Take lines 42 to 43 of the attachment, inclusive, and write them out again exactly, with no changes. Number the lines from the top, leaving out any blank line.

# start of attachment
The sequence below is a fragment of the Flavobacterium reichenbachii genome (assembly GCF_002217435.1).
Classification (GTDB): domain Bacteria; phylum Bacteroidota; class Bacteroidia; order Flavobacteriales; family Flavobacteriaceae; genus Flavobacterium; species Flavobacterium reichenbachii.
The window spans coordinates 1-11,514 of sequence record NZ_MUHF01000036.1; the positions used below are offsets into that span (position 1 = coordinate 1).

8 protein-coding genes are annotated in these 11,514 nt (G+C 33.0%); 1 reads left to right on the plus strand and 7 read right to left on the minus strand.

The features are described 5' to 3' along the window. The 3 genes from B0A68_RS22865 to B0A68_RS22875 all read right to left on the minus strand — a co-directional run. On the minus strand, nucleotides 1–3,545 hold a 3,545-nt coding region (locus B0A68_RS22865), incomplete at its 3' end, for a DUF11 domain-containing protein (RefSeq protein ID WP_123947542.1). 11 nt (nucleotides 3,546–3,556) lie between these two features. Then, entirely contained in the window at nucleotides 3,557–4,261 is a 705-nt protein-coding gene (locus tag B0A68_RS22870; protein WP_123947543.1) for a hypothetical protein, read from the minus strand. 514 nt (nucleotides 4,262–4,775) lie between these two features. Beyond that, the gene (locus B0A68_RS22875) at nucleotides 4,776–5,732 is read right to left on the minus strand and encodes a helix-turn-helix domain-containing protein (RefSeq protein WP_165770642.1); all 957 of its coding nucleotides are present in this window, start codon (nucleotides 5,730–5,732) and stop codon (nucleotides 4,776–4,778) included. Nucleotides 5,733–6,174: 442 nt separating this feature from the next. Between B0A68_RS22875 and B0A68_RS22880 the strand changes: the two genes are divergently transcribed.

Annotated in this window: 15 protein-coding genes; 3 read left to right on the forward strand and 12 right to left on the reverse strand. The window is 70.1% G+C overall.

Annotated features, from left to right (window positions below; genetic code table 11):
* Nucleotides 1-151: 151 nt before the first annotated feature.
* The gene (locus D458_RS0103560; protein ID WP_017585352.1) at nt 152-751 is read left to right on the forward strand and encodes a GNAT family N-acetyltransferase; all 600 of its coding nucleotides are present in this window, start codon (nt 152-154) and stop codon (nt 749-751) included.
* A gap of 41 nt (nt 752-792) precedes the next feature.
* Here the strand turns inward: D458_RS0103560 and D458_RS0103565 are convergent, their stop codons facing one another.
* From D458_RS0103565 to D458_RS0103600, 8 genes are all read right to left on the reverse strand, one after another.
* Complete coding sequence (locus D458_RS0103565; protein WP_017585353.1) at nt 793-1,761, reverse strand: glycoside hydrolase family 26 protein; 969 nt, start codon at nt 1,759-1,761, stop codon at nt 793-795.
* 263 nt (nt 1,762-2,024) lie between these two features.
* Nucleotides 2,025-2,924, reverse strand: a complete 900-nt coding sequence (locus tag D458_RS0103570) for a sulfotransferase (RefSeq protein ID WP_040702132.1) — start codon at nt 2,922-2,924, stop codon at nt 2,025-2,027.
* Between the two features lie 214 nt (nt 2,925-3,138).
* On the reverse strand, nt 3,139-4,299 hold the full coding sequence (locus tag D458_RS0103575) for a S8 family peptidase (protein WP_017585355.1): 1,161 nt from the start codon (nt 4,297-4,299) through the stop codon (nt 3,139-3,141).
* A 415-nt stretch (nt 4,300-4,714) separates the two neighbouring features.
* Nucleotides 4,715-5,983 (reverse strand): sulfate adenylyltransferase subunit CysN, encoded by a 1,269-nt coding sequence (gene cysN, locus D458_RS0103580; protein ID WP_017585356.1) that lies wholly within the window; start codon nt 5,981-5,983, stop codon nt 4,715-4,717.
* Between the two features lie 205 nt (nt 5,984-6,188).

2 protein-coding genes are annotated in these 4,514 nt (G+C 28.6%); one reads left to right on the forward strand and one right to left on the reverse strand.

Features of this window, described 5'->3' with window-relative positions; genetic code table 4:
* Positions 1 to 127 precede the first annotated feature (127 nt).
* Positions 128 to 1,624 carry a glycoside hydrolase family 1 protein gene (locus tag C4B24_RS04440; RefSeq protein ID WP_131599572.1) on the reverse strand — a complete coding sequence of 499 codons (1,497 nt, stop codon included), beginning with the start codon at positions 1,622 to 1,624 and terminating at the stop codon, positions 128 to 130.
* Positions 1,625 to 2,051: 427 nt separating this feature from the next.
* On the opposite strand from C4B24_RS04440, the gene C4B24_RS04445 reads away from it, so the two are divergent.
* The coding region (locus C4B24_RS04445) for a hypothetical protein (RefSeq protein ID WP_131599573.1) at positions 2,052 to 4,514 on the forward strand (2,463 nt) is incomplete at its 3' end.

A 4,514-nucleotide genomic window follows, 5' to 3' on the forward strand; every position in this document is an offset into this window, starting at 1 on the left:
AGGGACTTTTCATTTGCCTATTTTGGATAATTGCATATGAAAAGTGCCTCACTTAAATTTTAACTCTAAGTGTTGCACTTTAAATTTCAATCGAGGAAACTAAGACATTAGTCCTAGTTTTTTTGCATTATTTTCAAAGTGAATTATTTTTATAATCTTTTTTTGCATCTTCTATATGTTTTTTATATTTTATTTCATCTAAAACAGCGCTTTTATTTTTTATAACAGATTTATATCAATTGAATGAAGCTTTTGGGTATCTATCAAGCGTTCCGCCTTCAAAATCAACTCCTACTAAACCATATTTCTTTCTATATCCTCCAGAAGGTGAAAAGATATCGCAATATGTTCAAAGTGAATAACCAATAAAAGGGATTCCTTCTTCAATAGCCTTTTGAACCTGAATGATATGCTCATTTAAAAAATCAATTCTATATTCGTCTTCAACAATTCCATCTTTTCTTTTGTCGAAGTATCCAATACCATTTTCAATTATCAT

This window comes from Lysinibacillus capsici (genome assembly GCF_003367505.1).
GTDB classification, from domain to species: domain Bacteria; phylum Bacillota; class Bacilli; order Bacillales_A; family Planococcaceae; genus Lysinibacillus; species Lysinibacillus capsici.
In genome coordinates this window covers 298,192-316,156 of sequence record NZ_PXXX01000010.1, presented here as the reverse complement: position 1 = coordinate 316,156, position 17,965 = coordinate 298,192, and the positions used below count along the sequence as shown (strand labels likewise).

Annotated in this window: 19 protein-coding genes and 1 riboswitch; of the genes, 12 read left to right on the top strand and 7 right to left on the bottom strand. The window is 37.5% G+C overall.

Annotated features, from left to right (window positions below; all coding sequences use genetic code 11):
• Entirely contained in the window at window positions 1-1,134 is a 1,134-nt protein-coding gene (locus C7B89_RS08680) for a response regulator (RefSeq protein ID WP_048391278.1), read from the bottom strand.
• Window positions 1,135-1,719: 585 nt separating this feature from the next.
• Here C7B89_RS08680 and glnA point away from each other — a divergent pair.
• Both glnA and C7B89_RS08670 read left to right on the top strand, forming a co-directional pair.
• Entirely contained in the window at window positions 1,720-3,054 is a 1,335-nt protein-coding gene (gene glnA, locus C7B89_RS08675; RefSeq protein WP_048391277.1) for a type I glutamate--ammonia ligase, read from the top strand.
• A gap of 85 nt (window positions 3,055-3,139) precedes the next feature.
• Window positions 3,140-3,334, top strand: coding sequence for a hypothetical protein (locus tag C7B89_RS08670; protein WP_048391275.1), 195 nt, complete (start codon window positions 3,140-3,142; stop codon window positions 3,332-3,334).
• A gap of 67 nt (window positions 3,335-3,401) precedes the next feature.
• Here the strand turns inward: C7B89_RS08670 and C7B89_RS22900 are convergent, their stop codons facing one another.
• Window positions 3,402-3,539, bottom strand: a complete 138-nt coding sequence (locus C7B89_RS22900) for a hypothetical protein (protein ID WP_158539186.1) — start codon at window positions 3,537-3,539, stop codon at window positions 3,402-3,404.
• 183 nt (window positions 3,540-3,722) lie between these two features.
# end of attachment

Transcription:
• A gap of 67 nt (window positions 3,335-3,401) precedes the next feature.
• Here the strand turns inward: C7B89_RS08670 and C7B89_RS22900 are convergent, their stop codons facing one another.